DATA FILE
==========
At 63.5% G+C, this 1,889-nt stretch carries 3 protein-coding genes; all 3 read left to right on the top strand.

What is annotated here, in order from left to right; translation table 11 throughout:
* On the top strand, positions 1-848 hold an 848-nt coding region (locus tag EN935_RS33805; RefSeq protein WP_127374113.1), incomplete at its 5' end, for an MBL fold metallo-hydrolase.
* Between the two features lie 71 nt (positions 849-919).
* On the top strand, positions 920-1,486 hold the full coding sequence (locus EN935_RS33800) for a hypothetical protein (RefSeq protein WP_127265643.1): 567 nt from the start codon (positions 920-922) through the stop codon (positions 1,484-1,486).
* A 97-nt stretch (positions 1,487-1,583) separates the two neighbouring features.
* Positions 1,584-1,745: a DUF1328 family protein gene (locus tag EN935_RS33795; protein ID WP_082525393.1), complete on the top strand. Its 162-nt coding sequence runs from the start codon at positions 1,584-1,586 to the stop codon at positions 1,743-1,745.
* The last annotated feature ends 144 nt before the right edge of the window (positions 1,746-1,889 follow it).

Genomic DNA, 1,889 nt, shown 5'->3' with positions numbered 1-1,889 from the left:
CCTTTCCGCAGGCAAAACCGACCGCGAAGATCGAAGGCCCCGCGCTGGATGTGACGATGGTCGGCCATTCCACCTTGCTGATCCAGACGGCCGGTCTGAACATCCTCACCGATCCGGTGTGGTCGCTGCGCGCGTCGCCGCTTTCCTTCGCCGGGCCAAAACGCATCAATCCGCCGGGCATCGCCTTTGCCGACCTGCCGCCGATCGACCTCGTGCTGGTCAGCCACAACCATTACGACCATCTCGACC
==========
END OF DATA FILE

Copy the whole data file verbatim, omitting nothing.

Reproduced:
At 63.5% G+C, this 1,889-nt stretch carries 3 protein-coding genes; all 3 read left to right on the top strand.

What is annotated here, in order from left to right; translation table 11 throughout:
* On the top strand, positions 1-848 hold an 848-nt coding region (locus tag EN935_RS33805; RefSeq protein WP_127374113.1), incomplete at its 5' end, for an MBL fold metallo-hydrolase.
* Between the two features lie 71 nt (positions 849-919).
* On the top strand, positions 920-1,486 hold the full coding sequence (locus EN935_RS33800) for a hypothetical protein (RefSeq protein WP_127265643.1): 567 nt from the start codon (positions 920-922) through the stop codon (positions 1,484-1,486).
* A 97-nt stretch (positions 1,487-1,583) separates the two neighbouring features.
* Positions 1,584-1,745: a DUF1328 family protein gene (locus tag EN935_RS33795; protein ID WP_082525393.1), complete on the top strand. Its 162-nt coding sequence runs from the start codon at positions 1,584-1,586 to the stop codon at positions 1,743-1,745.
* The last annotated feature ends 144 nt before the right edge of the window (positions 1,746-1,889 follow it).

Genomic DNA, 1,889 nt, shown 5'->3' with positions numbered 1-1,889 from the left:
CCTTTCCGCAGGCAAAACCGACCGCGAAGATCGAAGGCCCCGCGCTGGATGTGACGATGGTCGGCCATTCCACCTTGCTGATCCAGACGGCCGGTCTGAACATCCTCACCGATCCGGTGTGGTCGCTGCGCGCGTCGCCGCTTTCCTTCGCCGGGCCAAAACGCATCAATCCGCCGGGCATCGCCTTTGCCGACCTGCCGCCGATCGACCTCGTGCTGGTCAGCCACAACCATTACGACCATCTCGACC